It is almost impossible that the 88-year-old will ever be prosecuted for the lynching of Emmett Till in 1955. There were allegations of kidnapping and manslaughter.

Till, a Chicago teenager, was visiting relatives in Mississippi when Carolyn Bryant Donham – a white woman – accused him of whistling at her in her husband’s store and touching her. Three days later, Till was abducted from his uncle’s house by the then 21-year-old’s husband, Roy Bryant, and his half-brother, J.W. Milam.

Another three days later, Till’s horribly mangled corpse was found in a river: one eye had been gouged out, the head split open, and there was a weight fastened with barbed wire around the neck.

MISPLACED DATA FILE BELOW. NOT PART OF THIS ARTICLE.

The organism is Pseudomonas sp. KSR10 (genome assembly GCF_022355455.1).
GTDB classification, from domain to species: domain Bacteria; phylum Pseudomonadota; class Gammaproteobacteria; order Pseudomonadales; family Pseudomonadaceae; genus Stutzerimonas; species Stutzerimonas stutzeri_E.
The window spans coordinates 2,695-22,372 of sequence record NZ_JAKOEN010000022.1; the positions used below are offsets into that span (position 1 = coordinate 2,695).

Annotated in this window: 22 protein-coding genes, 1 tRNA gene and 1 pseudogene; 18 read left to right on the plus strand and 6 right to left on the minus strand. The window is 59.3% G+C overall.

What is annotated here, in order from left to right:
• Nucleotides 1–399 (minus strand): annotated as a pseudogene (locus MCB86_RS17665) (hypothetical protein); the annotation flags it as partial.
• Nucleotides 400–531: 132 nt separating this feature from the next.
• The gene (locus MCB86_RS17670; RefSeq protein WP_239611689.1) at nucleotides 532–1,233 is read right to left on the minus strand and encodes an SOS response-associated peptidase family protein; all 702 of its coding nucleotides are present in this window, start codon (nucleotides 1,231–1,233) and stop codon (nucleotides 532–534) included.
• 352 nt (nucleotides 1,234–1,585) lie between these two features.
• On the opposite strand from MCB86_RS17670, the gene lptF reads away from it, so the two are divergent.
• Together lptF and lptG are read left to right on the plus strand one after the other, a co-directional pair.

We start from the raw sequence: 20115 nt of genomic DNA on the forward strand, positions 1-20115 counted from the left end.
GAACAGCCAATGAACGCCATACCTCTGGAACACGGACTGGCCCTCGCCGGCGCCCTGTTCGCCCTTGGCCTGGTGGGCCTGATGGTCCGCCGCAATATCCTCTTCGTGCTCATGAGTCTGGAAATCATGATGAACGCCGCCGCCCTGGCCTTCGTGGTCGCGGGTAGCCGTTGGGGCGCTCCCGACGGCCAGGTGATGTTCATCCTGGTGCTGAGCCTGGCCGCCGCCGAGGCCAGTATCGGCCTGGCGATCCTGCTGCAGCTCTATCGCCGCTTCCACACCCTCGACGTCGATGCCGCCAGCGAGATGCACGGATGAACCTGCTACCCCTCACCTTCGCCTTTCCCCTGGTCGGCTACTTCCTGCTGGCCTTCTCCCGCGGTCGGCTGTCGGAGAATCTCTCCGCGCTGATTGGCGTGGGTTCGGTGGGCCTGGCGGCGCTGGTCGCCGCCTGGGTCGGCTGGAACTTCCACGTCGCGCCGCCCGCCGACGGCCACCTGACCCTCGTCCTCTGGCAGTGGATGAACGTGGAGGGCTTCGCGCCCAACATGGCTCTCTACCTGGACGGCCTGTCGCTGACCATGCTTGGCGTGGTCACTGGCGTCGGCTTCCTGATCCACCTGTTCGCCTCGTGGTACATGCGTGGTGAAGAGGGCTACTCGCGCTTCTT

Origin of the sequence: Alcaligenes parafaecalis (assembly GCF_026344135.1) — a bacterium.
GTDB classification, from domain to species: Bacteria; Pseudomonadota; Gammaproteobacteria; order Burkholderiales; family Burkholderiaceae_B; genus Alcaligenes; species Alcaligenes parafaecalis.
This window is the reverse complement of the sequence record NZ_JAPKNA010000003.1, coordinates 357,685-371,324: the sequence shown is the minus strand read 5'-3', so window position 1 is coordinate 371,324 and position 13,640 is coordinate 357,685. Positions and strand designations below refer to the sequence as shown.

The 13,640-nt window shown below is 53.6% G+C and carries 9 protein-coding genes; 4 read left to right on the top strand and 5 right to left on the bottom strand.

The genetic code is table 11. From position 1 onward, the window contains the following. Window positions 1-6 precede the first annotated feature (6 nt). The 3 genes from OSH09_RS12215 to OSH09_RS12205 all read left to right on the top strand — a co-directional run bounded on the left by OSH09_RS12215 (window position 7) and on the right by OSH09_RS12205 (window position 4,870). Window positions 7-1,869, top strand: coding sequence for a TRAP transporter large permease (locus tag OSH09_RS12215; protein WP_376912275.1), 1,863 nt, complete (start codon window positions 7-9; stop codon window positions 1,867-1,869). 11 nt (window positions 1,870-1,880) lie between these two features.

Bryant and Milam were acquitted by an all-white jury after just a five-day trial. Only four months after the acquittal, the two men confessed to the crime in an interview. Both remained at liberty, they have since died.

There were repeated investigations against Carolyn Bryant Donham. The FBI investigated the case between 2004 and 2007, but there were no charges against the woman. In 2017, an author said Bryant Donham had admitted to him that her previous allegations against Till were wrong. The investigation ended in December 2021, also without charges.

Finally, last June, a 1955 warrant for the woman’s arrest was discovered in the basement of the Leflore County Courthouse, which was never executed. This led to new investigations, which have now come to an end.

Till’s murder is one of the most notorious crimes of the segregation era and fueled the black civil rights movement in the southern states. Till’s mother had insisted that her dead son be laid out in an open coffin so that the brutality of the murder would become public. Last March, President Joe Biden signed legislation named after Till, making lynching and attempted lynching a hate crime.